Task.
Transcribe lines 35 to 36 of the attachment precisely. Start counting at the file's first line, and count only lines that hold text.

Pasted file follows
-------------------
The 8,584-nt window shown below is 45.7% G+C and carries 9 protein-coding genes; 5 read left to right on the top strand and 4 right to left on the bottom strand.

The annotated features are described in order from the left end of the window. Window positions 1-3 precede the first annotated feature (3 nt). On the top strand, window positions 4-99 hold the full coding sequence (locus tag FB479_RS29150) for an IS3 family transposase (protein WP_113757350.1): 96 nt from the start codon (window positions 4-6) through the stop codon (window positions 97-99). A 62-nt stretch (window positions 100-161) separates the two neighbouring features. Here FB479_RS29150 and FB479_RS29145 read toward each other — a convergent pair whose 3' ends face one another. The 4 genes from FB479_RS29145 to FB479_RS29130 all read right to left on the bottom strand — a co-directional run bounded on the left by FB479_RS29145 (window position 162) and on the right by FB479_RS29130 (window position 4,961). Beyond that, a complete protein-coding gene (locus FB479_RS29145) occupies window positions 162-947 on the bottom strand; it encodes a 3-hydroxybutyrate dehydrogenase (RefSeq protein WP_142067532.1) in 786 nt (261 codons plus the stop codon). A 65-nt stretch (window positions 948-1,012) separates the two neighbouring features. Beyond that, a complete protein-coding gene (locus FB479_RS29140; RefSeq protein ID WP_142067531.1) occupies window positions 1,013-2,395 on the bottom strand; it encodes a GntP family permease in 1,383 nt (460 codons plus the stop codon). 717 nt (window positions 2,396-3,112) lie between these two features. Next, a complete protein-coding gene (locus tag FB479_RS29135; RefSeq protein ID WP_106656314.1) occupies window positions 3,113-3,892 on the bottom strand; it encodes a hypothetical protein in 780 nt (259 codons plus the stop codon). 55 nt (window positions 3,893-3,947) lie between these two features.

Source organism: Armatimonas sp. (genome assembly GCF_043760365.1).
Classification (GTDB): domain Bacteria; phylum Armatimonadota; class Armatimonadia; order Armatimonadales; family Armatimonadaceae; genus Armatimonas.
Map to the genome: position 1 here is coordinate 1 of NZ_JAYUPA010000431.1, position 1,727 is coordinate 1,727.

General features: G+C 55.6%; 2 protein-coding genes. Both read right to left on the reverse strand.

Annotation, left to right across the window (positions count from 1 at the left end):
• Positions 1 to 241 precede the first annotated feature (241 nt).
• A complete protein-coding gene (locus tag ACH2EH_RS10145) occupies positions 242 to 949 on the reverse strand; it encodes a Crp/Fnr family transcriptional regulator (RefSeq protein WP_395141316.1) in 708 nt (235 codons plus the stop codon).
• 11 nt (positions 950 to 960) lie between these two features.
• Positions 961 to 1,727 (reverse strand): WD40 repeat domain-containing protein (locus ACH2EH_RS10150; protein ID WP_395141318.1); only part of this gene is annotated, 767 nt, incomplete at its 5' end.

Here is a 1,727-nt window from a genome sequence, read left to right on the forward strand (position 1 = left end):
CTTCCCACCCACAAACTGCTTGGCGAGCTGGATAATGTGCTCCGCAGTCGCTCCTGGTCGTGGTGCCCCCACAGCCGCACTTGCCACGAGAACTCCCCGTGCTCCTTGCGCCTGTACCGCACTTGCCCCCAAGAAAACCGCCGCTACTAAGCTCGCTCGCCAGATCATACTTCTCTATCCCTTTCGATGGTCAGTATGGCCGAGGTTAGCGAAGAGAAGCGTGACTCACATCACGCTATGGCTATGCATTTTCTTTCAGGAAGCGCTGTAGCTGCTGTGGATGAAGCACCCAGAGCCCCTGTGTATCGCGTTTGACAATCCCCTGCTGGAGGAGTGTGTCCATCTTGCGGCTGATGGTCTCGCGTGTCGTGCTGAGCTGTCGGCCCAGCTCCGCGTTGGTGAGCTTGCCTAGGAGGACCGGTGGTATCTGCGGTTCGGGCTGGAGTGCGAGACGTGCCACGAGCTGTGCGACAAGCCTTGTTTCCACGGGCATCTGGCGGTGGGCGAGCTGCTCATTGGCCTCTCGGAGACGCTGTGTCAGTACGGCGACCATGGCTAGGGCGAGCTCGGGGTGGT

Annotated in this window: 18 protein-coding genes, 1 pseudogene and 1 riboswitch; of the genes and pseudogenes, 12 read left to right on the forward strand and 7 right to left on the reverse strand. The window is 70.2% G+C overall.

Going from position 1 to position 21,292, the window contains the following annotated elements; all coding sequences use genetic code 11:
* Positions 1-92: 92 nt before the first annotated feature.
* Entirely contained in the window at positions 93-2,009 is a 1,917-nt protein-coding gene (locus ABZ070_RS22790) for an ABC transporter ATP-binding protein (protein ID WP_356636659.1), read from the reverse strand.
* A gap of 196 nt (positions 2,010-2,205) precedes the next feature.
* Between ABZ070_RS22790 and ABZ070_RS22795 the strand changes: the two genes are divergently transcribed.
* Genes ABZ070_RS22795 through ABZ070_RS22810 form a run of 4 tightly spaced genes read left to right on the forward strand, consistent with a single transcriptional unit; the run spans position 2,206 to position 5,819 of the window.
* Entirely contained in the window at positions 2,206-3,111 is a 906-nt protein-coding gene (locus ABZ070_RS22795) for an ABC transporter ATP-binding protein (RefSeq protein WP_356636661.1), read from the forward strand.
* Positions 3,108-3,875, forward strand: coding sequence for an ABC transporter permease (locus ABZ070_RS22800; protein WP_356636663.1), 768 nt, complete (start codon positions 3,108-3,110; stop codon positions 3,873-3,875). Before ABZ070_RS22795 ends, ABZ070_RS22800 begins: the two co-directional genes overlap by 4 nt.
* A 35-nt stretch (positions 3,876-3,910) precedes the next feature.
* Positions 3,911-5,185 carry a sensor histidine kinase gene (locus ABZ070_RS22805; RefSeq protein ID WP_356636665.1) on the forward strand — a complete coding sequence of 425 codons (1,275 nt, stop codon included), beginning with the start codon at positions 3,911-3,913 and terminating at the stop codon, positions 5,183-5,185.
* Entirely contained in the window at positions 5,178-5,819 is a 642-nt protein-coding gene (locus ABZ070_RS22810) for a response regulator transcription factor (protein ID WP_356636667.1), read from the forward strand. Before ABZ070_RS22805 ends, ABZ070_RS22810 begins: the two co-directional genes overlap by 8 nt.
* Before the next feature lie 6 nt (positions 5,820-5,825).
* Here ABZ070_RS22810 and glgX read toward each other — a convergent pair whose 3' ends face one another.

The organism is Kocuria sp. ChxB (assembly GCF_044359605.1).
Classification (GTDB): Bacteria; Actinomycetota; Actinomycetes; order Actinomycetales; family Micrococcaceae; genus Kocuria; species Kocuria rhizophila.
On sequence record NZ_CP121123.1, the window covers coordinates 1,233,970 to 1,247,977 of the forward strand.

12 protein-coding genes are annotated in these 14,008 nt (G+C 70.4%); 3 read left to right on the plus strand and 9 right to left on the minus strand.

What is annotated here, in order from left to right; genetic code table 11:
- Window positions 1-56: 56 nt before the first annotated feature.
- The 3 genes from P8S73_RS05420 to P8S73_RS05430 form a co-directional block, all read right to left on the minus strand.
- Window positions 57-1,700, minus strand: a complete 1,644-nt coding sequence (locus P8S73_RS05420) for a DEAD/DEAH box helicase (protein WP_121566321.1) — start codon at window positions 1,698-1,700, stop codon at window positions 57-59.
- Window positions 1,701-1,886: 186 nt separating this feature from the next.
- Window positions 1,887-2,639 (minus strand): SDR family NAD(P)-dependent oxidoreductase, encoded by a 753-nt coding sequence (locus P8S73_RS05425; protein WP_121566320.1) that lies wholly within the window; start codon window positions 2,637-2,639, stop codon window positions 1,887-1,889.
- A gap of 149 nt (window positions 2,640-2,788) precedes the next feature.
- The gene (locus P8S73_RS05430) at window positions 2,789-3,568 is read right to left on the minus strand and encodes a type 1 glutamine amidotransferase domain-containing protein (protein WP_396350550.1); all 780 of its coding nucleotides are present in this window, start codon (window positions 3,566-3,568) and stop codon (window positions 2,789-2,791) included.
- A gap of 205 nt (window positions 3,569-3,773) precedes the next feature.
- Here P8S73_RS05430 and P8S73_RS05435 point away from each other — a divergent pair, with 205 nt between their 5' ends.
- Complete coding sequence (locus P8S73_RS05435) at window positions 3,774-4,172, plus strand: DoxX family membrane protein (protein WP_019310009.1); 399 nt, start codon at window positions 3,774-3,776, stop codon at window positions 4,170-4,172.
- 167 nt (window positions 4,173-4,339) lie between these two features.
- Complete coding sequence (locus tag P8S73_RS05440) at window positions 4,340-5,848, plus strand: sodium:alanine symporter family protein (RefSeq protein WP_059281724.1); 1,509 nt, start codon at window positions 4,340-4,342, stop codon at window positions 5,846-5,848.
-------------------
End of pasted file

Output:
- Window positions 57-1,700, minus strand: a complete 1,644-nt coding sequence (locus P8S73_RS05420) for a DEAD/DEAH box helicase (protein WP_121566321.1) — start codon at window positions 1,698-1,700, stop codon at window positions 57-59.
- Window positions 1,701-1,886: 186 nt separating this feature from the next.